“The Shadow Catcher”
by Marianne Wiggins (Simon & Schuster, 336 pages, $25)
As Marianne Wiggins’ bold, multifaceted new novel opens, a character also known as Marianne Wiggins considers the power of art in memory: “Some things you remember for a lifetime; other things, mysteriously, bleed away, or fade to shadow.”
She’s referring to a Leonardo da Vinci sketch of an Italian coastal village, drawn from a startling, high perspective: “… I’ve learned to estimate how high above the ground I am, looking from an airplane window. … But how did Leonardo know?”
Wiggins’ perspective for “The Shadow Catcher” is equally lofty and twice as expansive as the novel unfolds across the western plains to the Pacific, illuminating a rugged landscape of myth, hope and disappointment.
Though at times devastatingly enlightening about the American psyche and filled with lovely fragments that snag one’s consciousness, this ambitious work is less likely to linger in memory than we might have hoped. Wiggins is an exacting writer always worthy of our attention, but here too many postmodern contrivances distract from her ruthless, intelligent, gleaming prose.
Author of two collections of short stories and seven novels – including the breathtaking, National Book Award- and Pulitzer-nominated “Evidence of Things Unseen,” about the advent of the nuclear age – Wiggins uses a two-pronged approach to explore the life of the legendary western photographer Edward Sheriff Curtis.
Digging into the photographer’s past in a parallel storyline is the modern-day, fictional Marianne Wiggins, who has written a novel about Curtis and is resisting Hollywood’s attempts to glamorize him. (One producer envisions a Curtis project as “Citizen Kane” meets “Dances With Wolves.”)
This faux Wiggins stumbles into a mystery involving her family, but those personal developments are considerably less interesting than the detailed reconstruction of Curtis’ wife Clara – orphaned early, dependent on the careless generosity of strangers and eventually wedded to disillusion.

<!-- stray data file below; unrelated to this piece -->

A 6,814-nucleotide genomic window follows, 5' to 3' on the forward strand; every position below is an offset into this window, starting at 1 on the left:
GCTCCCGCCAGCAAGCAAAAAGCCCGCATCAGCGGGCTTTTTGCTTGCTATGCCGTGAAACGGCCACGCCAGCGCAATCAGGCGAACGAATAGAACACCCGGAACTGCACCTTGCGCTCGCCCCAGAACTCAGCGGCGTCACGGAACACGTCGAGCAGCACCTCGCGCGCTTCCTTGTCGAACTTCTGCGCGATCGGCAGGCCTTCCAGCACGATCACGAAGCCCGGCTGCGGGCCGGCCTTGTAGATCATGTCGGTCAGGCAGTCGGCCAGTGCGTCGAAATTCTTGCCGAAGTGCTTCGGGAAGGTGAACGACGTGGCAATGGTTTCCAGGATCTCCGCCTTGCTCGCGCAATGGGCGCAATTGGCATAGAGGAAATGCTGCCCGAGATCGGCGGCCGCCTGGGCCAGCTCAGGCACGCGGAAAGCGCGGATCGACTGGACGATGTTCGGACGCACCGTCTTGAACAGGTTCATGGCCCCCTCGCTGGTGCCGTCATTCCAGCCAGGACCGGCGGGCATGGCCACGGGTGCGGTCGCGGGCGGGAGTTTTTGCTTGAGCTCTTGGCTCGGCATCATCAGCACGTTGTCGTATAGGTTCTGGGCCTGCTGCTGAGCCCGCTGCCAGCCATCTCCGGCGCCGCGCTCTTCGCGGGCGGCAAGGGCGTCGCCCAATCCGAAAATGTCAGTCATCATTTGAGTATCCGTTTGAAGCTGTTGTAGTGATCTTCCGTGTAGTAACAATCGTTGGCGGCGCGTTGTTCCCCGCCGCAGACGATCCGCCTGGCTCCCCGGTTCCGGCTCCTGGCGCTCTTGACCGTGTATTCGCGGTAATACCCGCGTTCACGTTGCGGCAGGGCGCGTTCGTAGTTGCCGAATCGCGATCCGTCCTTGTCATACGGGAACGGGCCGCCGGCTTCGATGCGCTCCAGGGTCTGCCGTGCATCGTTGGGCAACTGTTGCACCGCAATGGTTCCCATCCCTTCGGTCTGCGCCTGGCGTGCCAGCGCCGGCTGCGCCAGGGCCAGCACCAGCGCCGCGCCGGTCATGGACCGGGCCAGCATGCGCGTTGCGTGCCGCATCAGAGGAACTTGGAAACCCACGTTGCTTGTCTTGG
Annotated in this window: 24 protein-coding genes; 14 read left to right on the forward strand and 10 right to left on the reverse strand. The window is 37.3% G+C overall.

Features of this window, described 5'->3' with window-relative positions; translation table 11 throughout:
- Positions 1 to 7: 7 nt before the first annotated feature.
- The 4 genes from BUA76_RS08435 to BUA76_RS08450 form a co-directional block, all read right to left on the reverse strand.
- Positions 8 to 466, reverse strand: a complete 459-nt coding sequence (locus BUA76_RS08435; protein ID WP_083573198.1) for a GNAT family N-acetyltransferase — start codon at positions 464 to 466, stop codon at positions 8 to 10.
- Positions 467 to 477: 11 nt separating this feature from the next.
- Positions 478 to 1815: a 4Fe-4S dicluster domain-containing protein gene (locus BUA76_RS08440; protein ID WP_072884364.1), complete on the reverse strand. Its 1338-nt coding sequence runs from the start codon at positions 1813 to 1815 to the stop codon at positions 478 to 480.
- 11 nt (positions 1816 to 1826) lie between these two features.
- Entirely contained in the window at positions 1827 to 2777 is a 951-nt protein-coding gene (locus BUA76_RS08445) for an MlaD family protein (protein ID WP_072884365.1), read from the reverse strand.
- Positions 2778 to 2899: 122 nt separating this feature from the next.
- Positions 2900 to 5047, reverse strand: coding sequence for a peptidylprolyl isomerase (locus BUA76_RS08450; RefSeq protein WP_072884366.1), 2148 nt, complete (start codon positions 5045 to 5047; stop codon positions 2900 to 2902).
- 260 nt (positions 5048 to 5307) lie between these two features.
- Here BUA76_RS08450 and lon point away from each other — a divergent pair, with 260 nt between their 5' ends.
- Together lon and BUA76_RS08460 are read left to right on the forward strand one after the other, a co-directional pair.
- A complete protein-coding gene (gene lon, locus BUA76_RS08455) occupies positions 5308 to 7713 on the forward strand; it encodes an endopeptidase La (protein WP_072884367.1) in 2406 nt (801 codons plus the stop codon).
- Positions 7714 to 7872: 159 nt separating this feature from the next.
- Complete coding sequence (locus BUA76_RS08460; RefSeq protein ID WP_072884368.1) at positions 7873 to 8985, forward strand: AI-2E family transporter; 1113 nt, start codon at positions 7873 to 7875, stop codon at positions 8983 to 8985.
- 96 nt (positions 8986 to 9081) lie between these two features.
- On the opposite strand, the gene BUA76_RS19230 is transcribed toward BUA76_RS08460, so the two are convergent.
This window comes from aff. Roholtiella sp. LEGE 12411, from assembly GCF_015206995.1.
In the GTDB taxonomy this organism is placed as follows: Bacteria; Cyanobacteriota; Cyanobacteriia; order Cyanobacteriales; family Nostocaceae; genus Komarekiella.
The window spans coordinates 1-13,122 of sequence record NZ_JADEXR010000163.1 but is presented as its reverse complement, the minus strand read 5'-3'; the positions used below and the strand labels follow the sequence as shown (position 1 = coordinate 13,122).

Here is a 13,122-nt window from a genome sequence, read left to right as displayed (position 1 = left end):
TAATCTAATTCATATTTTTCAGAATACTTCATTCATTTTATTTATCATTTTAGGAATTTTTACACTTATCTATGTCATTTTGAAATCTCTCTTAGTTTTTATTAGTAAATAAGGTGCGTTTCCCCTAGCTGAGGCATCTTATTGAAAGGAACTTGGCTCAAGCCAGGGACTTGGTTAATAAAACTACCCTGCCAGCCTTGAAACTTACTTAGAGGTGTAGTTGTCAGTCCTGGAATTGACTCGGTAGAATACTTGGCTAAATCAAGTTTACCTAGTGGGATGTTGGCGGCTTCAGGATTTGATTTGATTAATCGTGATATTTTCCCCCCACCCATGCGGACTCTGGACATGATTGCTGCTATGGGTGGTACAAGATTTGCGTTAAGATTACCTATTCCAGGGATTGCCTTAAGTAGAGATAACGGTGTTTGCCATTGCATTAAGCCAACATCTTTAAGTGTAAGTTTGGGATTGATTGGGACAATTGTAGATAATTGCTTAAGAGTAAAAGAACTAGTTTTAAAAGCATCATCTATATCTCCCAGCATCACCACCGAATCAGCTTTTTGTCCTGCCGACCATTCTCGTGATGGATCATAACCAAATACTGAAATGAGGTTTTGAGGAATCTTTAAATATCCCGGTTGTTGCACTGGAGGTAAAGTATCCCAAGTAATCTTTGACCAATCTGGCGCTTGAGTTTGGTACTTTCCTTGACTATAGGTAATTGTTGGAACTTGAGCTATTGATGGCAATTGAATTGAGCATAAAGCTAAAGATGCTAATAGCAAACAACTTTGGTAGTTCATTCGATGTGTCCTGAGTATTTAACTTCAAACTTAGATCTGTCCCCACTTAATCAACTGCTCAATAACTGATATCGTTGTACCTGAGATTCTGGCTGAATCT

She is resistant to the pull of the West that lures her husband: “We’re not made for open spaces, she considered, they humiliate and humble us and make us search for God in granite niches.”
The beautifully rendered Clara gives resonant shape to Wiggins’ musings on the enigmatic Curtis – wayward husband, absent father, acquaintance of Teddy Roosevelt, emblem of a great national restlessness – and leads the author to intriguing insights into sexual politics, the mythology of the West and the relationship between physical and emotional distance.
She strews photographs and the occasional historical document throughout the book, a device that pulls us deeper into contemplation of Curtis’ work. And she searches for meaning in his iconic portraits of Native Americans, and finds it unexpectedly.
“The Shadow Catcher” is full of themes of flight and travel and the ways in which history informs the future. But when its two storylines eventually converge, the final revelations strain plausibility, with coincidence looming as large as any peak in an Ansel Adams poster.
Despite its many majesties, “The Shadow Catcher” offers a few too many elements that we would just as soon forget.